Tuesday, August 22, 2006

Death of David Wright

As my mother grew older, she used to say "it's getting very draughty, dear." By this she simply meant the number of people she knew who had died. I have a strong fellow feeling for her.

In an earlier post I reported the death of Alex Buzo. Now I have to report the death of David Wright at the age of 73. I did not know David so well. For reasons I will explain in a moment, there was a strong family connection. But David was much older than me and we mainly met at meetings, functions or at the airport. Often at the airport, because he was always travelling and so was I.

Judith Wright, David's sister, described the early days of the Wyndham and Wright families in Generations of Men. I spoke of the part played by George Wyndham in establishing the Australian wine industry in my posts on wine in the Hunter and on the New England Tablelands.

The Wrights were one of the pastoral dynasties that played a major role in New England history. Unlike Victoria where, I think, the pastoral dynasties were simply absorbed into the Melbourne establishment, New England families like the Wrights saw their public role in local and regional terms.

David's dad, Philip (PA) Wright, was born on 20 July 1889. As he grew older and took over control of Wallamumbi he extended the pastoral interests established by his mother Charlotte May. But his focus extended well beyond the properties, playing an active role in the evolution of the vision of a broader New England. Among other things, PA:

  • played the key role in the establishment of the New England National Park, I think the second National Park in NSW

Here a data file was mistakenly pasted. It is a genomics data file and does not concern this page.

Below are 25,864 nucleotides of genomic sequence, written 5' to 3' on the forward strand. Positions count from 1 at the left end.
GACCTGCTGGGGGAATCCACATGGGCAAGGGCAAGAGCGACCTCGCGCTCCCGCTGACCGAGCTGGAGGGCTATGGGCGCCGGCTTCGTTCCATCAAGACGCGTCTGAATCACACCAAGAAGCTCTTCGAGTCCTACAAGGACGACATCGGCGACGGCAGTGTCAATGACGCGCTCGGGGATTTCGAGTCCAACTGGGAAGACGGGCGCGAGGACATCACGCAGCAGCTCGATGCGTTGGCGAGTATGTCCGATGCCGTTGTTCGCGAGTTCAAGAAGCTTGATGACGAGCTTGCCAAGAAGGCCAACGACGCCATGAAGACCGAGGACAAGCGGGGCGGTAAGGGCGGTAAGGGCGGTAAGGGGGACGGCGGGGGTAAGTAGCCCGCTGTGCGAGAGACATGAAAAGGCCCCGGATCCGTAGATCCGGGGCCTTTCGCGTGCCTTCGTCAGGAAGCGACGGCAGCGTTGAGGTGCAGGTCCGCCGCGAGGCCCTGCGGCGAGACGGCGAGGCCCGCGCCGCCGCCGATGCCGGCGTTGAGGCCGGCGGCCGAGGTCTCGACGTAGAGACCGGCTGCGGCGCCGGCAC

• played a major role in the establishment of wool selling at Newcastle in the face of determined opposition from the Sydney wool brokers
  • played an active role from the twenties in the New England New State Movement
  • actively supported Don Shand in the establishment of East-West Airlines.
  • was a major benefactor to the University of New England from its establishment as a College of Sydney University in 1938 and was a member of the College's advisory committee and then of Council, succeeding Earle Page as Chancellor in 1960. Wright College was named after him.

My grandfather David Drummond came to Armidale as a farm labourer in 1907. He and PA became friends after Fah entered State Parliament in 1920. They shared a common vision for New England including separation and each helped the other. As I remember it, and I cannot easily check this following the death of my aunts, David Wright was in fact named after my grandfather who was also his god-father.

It is no easy task growing up in a well-known family, seeking to carve out your own position. David had a passion for the development of the beef industry, a belief in the importance of the underpinning role of science, a passion he shared with other Wright family members. He built up the V2V herd and brand, looking for new ways of selling including objective measurement.

According to Professor Bernie Bindon, David was one of the pioneers of the scientific research which underpins today's beef industry.

"I can't think of a beef industry person who's made a bigger contribution to not only the growth of the beef industry but the science that underpins the beef business," Professor Bindon said.

David also pursued broader business interests , but with much less success. Finally, and after a long-running and bitter legal battle with the banks, his cattle empire was dismantled with debts of $50 million. The blow was enormous.

Foreglen, the property that my grandfather had finally purchased in pursuit of his own dream of a place of his own but then had to sell because he could not manage it and his parliamentary career, had later become one of David's properties, was the home of David's son and was lost with the rest.